Before and after the transplant procedures in the children with PMD, which were conducted between 2010-2011, the patients were given standard neurological examinations and developmental assessments, and underwent magnetic resonance imaging (MRI). “MRI is the most stringent non-invasive method we have of assessing myelin formation,” said Rowitch.
The investigators found evidence that the stem cells had successfully engrafted, receiving blood and nutrients from the surrounding tissue and integrating into the brain, a process that Rowitch likened to “a plant taking root.”
This finding was particularly significant, he said, because the cells were not the patients’ own stem cells. “It would have been just as likely to expect that the patients would have rejected them,” he said.
The investigators also found indirect evidence that the stem cells had become oligodendrocytes and were producing myelin. “There is no non-invasive way to test this definitively,” cautioned Rowitch, “but our MRI findings suggest myelination in the regions that have been transplanted.”
Once transplanted and engrafted, neural stem cells have the potential to differentiate into a number of different brain cell types, depending on the area of the brain into which they are inserted. The sites chosen for the Phase I study were known from animal studies to be the most likely to result in the formation of oligodendrocytes.
In an animal study by another team of investigators, at Oregon Health & Science University's Papé Family Pediatric Research Institute, published in the same issue of Science Translational Medicine, Stem Cells Inc’s neural stem cells were injected into mouse models and became oligodendrocytes and formed myelin. “The animal study is consistent with the MRI findings from the clinical trial and further supports the possibility of donor-derived myelination in human patients,” said Rowitch.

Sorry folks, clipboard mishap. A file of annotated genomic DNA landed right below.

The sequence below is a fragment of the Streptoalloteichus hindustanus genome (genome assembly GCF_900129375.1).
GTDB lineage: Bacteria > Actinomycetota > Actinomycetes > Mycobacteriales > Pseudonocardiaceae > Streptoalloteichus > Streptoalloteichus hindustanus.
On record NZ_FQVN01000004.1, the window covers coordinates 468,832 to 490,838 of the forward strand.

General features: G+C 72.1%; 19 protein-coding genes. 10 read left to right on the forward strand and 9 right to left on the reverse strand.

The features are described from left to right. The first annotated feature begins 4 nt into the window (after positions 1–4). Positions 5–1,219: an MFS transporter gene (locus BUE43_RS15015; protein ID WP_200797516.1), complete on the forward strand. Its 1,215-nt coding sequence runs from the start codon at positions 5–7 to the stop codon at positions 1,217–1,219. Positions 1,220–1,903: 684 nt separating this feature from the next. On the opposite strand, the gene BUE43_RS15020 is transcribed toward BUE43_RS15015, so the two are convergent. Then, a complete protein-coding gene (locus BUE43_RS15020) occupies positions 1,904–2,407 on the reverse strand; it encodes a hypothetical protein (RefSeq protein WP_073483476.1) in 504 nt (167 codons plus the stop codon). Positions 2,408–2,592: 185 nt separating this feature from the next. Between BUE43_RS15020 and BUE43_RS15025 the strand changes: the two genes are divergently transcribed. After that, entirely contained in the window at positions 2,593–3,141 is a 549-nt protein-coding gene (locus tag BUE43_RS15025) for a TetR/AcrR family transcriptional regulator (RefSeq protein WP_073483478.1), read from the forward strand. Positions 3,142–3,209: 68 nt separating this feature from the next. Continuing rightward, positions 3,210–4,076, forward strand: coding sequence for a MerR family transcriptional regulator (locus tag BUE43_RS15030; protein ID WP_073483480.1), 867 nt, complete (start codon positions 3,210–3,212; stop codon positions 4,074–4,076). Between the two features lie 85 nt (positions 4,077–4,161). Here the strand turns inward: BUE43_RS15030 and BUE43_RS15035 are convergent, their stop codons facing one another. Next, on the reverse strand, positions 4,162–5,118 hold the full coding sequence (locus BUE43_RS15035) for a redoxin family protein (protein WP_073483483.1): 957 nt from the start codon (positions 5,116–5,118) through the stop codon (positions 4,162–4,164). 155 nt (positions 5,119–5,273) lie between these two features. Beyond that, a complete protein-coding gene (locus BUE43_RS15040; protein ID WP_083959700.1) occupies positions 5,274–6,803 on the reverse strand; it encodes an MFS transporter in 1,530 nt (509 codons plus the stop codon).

“This is a landmark study for the field,” said Arnold R. Kriegstein, MD, PhD, director of the Eli and Edythe Broad Center of Regeneration Medicine and Stem Cell Research at UCSF. “Without such studies in human patients, we won’t really know how transplanted cells behave – whether they disperse or migrate, whether they engraft or degenerate and die, whether immune-suppressing regimens really work or not. It’s only through these investigations that we will be able to refine the necessary procedures and technologies and make progress toward cell-based therapies for this disease and related disorders.”
The Eli and Edythe Broad Center of Regeneration Medicine, one of the premier stem cell programs in the world, is focused on understanding the ways stem cells function, with the goal of developing therapies to treat a broad range of diseases, including cardiovascular disease, diabetes and neurological diseases.
Co-investigators of the clinical team are Jonathan Strober, MD, director of Clinical Services for Child Neurology and Director of the Muscular Dystrophy Clinic at UCSF Children's Hospital, and Nalin Gupta, MD, PhD, chief of Pediatric Neurological Surgery at UCSF Benioff Children's Hospital.